Wednesday, August 10, 2005

# Posted 1:05 AM by Ariel David Adesnik  

NOT MY GENERATION: I regret the loss of Peter Jennings, a man of great integrity, at an age -- 67 -- which now must be considered terribly young. But I am uncomfortable with the way that the editors of the NYT and WaPo have taken this as an occasion to praise the centralization of the American media and launch not-so-subtle attacks on
"Cable, satellite networks and the vast, chattering online universe [that has] gone far to create a world in which no three men will ever again deliver the news to an entire nation with such Jovian authority."
Well you know what? Jovian authority sucks. Jovian authority is what gave us Jayson Blair and CBS's forged documents about Bush and the National Guard.

But what's really ironic here is that journalists should be the first ones to remind us that Jovian authority sucks. In the crucible of modern American journalism known as Vietnam, correspondents earned their stripes by pulling back the curtain that protected the Jovian authority with which President Johnson and his generals declared the war effort to be a great success.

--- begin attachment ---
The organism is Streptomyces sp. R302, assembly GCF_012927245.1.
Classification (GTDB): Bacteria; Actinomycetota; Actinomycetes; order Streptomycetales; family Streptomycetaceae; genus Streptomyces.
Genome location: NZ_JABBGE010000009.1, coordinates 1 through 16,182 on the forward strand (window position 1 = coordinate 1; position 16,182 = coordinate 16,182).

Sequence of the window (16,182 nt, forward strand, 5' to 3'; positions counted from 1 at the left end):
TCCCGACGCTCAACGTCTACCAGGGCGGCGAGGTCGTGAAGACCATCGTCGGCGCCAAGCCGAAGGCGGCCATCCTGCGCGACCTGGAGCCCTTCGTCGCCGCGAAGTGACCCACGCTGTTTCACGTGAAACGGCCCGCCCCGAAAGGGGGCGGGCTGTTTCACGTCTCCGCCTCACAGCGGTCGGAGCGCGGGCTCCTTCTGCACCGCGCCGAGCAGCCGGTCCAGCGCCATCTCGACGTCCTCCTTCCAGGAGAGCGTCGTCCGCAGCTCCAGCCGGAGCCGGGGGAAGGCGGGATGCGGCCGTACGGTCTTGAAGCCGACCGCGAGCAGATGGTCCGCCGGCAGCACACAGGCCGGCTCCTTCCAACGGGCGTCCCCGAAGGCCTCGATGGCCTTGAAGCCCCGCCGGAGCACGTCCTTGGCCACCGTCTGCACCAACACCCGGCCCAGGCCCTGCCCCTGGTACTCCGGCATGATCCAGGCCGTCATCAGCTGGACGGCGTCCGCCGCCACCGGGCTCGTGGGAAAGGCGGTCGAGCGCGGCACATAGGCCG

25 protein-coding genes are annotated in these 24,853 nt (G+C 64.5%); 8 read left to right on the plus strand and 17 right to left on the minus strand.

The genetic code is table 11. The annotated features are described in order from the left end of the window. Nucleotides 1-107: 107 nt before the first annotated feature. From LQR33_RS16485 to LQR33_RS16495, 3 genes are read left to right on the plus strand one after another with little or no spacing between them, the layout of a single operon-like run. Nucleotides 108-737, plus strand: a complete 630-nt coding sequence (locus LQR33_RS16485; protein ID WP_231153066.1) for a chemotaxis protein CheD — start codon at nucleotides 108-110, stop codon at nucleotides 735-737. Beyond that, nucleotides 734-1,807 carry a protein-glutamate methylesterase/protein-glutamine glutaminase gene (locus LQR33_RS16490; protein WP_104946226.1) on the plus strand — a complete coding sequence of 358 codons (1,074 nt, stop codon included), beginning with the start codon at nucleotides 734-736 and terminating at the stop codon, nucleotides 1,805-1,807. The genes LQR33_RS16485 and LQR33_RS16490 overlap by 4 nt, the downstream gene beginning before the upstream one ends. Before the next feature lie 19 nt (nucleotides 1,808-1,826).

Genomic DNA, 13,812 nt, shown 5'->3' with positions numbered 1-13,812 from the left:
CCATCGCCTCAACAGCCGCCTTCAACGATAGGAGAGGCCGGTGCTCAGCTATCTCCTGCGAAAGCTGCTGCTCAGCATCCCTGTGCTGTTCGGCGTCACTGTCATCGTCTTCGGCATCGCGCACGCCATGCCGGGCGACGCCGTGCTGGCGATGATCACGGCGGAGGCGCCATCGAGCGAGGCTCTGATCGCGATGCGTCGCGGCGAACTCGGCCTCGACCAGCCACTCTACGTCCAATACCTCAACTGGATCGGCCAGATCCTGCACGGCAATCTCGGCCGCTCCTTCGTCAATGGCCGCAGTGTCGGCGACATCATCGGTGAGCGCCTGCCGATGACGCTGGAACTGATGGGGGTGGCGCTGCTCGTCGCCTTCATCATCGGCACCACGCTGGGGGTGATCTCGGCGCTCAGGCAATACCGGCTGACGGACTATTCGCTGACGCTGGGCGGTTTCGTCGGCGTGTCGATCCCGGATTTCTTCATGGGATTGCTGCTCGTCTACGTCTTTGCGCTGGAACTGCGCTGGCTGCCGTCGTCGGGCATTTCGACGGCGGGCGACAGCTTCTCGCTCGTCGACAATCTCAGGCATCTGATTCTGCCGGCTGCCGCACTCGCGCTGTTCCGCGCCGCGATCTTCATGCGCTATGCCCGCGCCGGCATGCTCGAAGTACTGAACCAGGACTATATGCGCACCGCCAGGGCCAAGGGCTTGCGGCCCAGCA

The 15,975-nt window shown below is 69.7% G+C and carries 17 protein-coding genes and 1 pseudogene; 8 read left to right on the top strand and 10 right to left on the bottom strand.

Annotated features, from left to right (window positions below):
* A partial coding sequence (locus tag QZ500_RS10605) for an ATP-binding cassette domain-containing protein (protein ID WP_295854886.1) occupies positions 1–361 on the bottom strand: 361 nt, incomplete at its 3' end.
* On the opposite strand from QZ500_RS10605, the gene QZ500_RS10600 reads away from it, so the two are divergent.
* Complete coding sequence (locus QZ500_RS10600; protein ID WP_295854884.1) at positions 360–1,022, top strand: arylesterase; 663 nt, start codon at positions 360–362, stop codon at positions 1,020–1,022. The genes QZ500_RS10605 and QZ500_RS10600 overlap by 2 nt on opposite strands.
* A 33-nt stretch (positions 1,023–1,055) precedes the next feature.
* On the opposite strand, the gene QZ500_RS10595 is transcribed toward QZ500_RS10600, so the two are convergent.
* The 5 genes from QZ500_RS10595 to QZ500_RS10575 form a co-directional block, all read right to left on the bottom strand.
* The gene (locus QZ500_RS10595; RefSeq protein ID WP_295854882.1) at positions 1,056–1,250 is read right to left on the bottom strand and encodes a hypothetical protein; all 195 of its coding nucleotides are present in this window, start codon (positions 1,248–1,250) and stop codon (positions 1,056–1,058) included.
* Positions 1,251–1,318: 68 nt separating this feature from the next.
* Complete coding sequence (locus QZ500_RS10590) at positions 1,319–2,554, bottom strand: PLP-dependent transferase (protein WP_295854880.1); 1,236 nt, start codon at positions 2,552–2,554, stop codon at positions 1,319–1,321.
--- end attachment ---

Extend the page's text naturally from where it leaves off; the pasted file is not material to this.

Then, in the aftermath of Watergate and Vietnam, America found itself in a situation where the network anchormen, and not the president of the United States, enjoyed the benefits of Jovian authority. Unsurprisingly, this imbalance of power is what has led the editors of the Times and the Post, along with the rest of the embattled media, to wax nostalgic for days gone by. The editors of the Times lament that
The audience of people who routinely stop and sit down around dinnertime to see the news is steadily shrinking and swiftly aging. The next generation seems ready to taste the huge buffet of news and mock-news in print and on radio, television and the Internet.
First of all, my parents had a hard and fast rule that the television got turned off before my family sat down for dinner. More importantly, I can't say that I've ever been all that excited about the evening news because it is suprsingly short on content.

If you read a newspaper for 30 minutes (yes, even the NYT), you will learn a heckuva lot more than you would by watching the news. Besides, if you watch the news, you have to spend around a fifth of your time watching commercials.

Understandly, the experience of getting one's news from the same handsome man at 6:30pm every evening for twenty or thirty years generates a certain emotional attachment to the way things were. But frankly, I'm glad that my generation has been liberated from this maudlin tradition and the Jovian authority it generates.
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